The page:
Originally Posted by caseydog
Thanks, but no big deal. If I cook my own, I don't get that, and if I order fried eggs, and ask for over-easy, I usually get my nice egg whites and still get the runny yolk.
If you don't flip the egg, it is hard to get the whites done without browning/burning the edges. :
Fully cooked egg whites with runny yolk, two easy methods:
1.Fry eggs in hot bacon fat. sppon hot fat over the egg yolk until the skin pink. Do not flip the egg. Make sure to season properly when the egg is put into the hot pan.
If the egg is basted continuously with the hot fat, the whites will be completely cooked, and the yolk runny before the egg white edges become rubbery, or browned.
2. Place egg in hot pan with melted butter. Season. When the whites begin to harden, add two tbs. water and cover with a glass lid. Let he steam finish setting the egg white. Again, when the skin over the yolk turns pink, the whites are done just right, and the yolk is still runny.
Ok, now about eggs, I love the two above methods. I get the yummy, runny yolks, and well flavored egg whites.
The texture of the whites goes through different stages:
2. set, white and tender
4. browned and rubbery
5. translucent, crisp
Each of these can be achieved through basting, frying, boiling, poaching baking, and steaming. Each has their place in cooking. For instance, an American omelet is a dish that is designed to fill the belly with great omelet fillings, with the egg used to surround everything and hold the fillings together. Therefore, the egg is cooked to a slightly rubbery stage that will do just that, hold everything together.
The French Omelet, on the other had, is a celebration of the egg, with the fillings used to accent and compliment the egg flavor. The egg white and yolk are beaten together and lightly seasoned with salt, pepper, and maybe a little garlic and herbs of choice. This is then poured into a well buttered saute pan, with sloped sides The egg is swirled, and shaken to move uncooked egg from the top to the sides until the egg is almost fully set. i'ts still a litle runny on top when the scant cheese, and other accentuating ingredients are added. The omelet is then slid onto a plated, directly from the pan, and folded in half. The residual heat from the egg completes setting the omelet. It is tender, with the egg flavor playing the starring role. This is my favorite method for making omelets.
For poached eggs, I enjoy a tender, well seasoned egg white surrounding a soft yolk. I achieve this by heating water to a boil, adding 2 tsp. salt, turning down the heat until the water is no longer boiling, and then adding the eggs, one at a time. The water is hot enough to set the egg white, and heat the yolk, without the rapidly boiling water blowing them apart. I gently touch them with a spoon do determine when the whites are completely set. Wen done, I remove the eggs from the pan with a slotted spoon, and use them for whatever dish they accompany.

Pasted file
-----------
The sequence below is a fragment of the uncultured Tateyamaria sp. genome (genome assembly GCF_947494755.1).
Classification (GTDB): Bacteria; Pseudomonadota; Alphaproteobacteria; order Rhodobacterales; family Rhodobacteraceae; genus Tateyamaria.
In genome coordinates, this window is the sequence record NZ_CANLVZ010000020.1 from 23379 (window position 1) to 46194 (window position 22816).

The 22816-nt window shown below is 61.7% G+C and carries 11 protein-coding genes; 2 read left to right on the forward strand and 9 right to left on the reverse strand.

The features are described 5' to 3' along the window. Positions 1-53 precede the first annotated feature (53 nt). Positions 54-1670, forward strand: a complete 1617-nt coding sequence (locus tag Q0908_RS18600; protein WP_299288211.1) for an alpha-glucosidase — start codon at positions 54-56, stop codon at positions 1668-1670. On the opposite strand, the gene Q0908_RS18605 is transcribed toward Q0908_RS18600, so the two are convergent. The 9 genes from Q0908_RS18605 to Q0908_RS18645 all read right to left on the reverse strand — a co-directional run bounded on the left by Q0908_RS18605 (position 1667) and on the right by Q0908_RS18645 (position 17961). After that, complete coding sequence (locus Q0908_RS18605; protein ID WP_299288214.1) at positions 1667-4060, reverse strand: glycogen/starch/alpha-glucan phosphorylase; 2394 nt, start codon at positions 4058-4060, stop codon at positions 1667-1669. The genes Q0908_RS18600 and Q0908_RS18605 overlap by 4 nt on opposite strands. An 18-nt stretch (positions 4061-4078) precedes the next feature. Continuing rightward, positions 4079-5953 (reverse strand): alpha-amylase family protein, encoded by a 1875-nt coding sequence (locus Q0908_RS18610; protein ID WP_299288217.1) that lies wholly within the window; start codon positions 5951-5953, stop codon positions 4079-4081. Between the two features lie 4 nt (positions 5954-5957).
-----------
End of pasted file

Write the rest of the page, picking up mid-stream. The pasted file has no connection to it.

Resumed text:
I likek to use poached eggs on top of corned beef hash, on top of buttered English Muffins, for Eggs Benedict, on top of a burge, or on hash-browns, or on buttered toast.
a poached egg is surprisingly good on steak tartar, or on a perfectly cooked Fillet Mingon.
I like to overcook my boiled eggs jsut a bit, so that the egg white is strong enough not to fall apart when making deviled eggs. For soft boiled eggs, the white must be cooked through, not runny whites, with an all soft yolk. At my altitude, with extra-large eggs, and on my stove setting, I place the eggs into the pot with enough cold water to cover, with an extra half inch of water above the egg. i turn on the heat. When the water just starts to boil, I set my timer for exactly 2 minutes, thirty-seven seconds. When the timer goes off, i put the eggs into a bowl of cold water, breaking the egg shells while transferring the eggs from the pan to the bowl. This makes them easy to peel as the whites, though fully set, are delicate, and will break easily, allowing the yolk to spill out and make a mess while I'm peeling the eggs. So I have to be gentle.
Here are a few pictures that I have taken, not retouched, but the actual picture of some of my egg adventures.
And as an answer to the original question for this thread, yes I love egg yolk, move when runny. But I have a good number of uses for a fully set yolk as well.
oh, and one of my most prized pots is an egg poacher pot, with four egg poaching cups. The pan is filled with about two inches of water, with a tray put on top.
The tray has four removable egg cups, with plastic handles. You smear a S&P.
Bring the water to a boil, and place the cups into the tray. Immediately put the eggs into the cups, and cover with the glass lid.
Let it steam until the whites are set and the yolk is still runny. Remove the cups, and gently pour the egg out of the little cup. These poached eggs are perfectly flavored by the butter, salt and pepper, with tender, but cooked whites, and a completely runny yolk. They have a beautiful shape and are great for straight up, for Eggs Benedict, or on top of buttered toast. If you cook the eggs until the yolk is solid, they make great deviled eggs.
Seeeeya; Chief Longwind of the North